"Pothooks and Hangers" by William Archer (from Unwin's Annual for 1887, 1986; simultaneously issued in hardcover as The Witching Time: Unwin's Annual for 1887, edited by Sir Henry Norman)
William Archer (1856-1924) was a Scottish writer and theater critic, based mainly in London. He was an early advocate of Ibsen's plays and was an early friend and support of George Bernard Shaw. He became on of the most influential critics in London, publishing (along with his newspaper columns) more than fifteen books of criticism and biography. One of his plays, 1921's The Green Goddess, was extremely well received and two early films (one a silent in 1923; the other, a talkie in 1930) were made, both featuring George Arliss and Ivan F. Simpson, reprising their Broadway roles. [Interesting side note: Green Goddess Salad Dressing owes its name to this play; the chef of San Francisco's Palace Hotel, who created the dressing in the 1920s, gave it the name in honor of both the play and George Arliss.] As far as I can tell, "Pothooks and Hangers" was Archer's second and last short story; his story "My Fascinating Friend" had appeared the previous year in Unwin's Annual for 1886 (the simultaneous hardcover edition prefaced the title with "The Broken Shaft"); these were the only two Unwin's Annuals (again, as far as I can tell) and both were edited by Norman.
"Pothooks and Hangers" is, at its heart, a "club story." We are introduced to the narrator and his friend Sir Marmaduke Middleton (a confirmed bachelor) enjoying an evening drink and a cigar at a Paris bistro located near the Theatre-Francais. It is an excellent place to observe some of France's most notable artists, writers, and leaders An old friend of Sir Marmaduke wanders by and the recognize each other. He is Phillips, who went to school with Sir Marmaduke, met up again when both were in their forties, and again now -- after a nine-year interim. Phillips is attending the opera with a group of friends and vows to meet up with Sir Marmaduke and the narrator after the show at their hotel. The two old friends mad some cryptic remarks that puzzled the narrator, and once Phillips went to rejoin his party, Sir Marmaduke explains...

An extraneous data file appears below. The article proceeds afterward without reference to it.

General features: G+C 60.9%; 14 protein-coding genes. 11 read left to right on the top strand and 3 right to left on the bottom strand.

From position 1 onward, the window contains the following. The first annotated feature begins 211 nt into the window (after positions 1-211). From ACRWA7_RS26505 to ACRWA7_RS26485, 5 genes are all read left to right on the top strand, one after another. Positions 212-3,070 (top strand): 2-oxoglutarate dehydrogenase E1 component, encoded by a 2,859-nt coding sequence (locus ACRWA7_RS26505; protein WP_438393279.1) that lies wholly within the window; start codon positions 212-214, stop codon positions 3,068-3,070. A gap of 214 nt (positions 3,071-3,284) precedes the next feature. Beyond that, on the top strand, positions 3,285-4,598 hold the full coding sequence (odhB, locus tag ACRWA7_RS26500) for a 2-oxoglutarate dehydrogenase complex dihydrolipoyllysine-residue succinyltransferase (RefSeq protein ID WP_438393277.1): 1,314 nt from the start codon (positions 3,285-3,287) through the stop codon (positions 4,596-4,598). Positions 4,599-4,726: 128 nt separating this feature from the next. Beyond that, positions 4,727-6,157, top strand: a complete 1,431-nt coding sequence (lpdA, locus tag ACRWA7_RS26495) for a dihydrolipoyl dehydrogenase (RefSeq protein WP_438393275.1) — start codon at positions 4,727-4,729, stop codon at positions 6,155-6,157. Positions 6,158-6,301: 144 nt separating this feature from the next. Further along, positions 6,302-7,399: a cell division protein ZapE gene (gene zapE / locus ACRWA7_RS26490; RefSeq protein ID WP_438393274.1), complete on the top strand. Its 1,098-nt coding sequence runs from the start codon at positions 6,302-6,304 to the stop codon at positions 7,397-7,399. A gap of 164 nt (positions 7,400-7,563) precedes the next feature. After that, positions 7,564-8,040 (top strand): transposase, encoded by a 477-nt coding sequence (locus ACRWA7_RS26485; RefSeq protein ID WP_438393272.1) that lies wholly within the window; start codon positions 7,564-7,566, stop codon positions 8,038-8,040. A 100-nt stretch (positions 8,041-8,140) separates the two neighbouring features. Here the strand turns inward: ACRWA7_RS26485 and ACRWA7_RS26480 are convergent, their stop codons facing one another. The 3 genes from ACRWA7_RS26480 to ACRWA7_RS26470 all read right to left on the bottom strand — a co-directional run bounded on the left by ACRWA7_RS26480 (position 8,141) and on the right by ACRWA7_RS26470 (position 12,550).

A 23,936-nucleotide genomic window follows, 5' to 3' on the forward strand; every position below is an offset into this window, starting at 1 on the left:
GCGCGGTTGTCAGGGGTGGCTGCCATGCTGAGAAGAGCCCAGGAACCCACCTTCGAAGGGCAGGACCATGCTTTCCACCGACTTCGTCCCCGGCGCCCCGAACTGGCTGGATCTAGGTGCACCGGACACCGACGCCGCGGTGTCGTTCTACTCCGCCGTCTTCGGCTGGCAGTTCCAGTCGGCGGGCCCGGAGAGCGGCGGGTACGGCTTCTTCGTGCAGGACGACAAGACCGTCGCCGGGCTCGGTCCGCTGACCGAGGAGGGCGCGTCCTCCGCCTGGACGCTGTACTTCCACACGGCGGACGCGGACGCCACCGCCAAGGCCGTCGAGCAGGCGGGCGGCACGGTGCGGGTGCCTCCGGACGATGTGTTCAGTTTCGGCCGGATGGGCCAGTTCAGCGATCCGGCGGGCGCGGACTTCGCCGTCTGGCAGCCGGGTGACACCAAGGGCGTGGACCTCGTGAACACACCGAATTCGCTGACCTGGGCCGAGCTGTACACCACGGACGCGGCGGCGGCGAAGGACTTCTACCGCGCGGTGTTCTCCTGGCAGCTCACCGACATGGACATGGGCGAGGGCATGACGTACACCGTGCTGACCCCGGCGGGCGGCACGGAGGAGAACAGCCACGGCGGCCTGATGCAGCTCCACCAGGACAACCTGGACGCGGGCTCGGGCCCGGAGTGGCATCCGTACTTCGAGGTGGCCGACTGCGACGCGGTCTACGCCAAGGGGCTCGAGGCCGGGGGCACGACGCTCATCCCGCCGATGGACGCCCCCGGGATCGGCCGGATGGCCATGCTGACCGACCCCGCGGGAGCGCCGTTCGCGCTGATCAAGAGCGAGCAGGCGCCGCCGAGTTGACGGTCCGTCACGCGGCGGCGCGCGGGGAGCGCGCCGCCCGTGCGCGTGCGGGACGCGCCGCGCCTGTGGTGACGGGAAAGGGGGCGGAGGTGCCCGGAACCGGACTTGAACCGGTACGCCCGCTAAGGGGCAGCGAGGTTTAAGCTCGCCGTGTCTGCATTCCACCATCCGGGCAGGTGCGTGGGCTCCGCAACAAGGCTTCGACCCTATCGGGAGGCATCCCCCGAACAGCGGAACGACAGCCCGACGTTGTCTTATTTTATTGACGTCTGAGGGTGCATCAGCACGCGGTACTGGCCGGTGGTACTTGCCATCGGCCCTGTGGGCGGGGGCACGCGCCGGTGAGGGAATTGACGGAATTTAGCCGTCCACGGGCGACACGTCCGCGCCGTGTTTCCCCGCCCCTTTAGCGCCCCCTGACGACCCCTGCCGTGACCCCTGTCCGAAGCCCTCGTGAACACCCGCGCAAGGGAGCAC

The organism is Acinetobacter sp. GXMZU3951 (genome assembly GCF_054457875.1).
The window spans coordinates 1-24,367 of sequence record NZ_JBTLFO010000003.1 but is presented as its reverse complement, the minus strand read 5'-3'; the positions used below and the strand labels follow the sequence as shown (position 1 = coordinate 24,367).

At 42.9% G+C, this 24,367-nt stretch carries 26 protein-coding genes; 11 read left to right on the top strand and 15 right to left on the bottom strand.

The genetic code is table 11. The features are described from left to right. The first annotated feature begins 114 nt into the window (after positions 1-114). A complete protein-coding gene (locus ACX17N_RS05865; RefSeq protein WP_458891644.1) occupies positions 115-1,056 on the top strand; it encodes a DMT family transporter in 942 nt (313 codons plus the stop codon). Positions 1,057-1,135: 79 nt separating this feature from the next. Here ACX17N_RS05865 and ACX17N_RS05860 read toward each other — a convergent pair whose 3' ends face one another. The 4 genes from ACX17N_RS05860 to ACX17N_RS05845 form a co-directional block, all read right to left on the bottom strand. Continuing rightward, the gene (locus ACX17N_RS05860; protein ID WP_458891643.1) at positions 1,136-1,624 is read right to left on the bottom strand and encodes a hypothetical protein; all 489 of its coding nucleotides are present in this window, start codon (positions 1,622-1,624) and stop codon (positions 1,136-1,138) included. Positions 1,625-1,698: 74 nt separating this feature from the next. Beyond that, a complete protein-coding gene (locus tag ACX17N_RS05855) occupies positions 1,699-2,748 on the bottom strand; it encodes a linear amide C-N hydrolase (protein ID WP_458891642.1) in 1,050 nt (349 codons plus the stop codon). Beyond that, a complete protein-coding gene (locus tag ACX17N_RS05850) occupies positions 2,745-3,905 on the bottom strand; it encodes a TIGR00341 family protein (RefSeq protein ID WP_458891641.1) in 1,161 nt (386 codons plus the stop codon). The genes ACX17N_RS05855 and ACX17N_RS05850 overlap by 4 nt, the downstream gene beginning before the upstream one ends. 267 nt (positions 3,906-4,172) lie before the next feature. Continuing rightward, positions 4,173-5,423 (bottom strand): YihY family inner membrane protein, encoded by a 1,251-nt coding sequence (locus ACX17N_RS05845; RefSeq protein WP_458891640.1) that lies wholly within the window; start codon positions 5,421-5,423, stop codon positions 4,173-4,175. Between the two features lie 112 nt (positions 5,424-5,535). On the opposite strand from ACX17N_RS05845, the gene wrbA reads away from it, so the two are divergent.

Phillips had always been a necromancer and dabbler in both the white and black arts, and it was at their meeting nine years before that Phillips managed to stop Sir Marmaduke from marrying and, in the process, may have saved his life. At the time Sir Marmaduke was renting a pretty chalet near Venice; the chalet on the neighboring hill was unoccupied, but soon taken by a lady, the Marchesa Trabelli, an Italian woman of exquisite taste and wealth. The Marchesa eschewed the local society and remained an enigma to all those in the village. When Sir Marmaduke first saw the Marchesa, he was awed by her beauty:
"She was tall and finely proportioned, black-haired, olive-skinned, red-lipped. oval-faced; and, oh! if you could have seen how her head was set on her shoulders, and with what a lovely motion of her neck she would turn her face majestically toward you, and let her two great eyes blaze upon you -- positively blaze -- like -- like -- do you know the way the new Calais phare sends shaft on shaft of blinding light sweeping slowly round the farthest horizon?"
Suffice to say, Sir Marmaduke was smitten.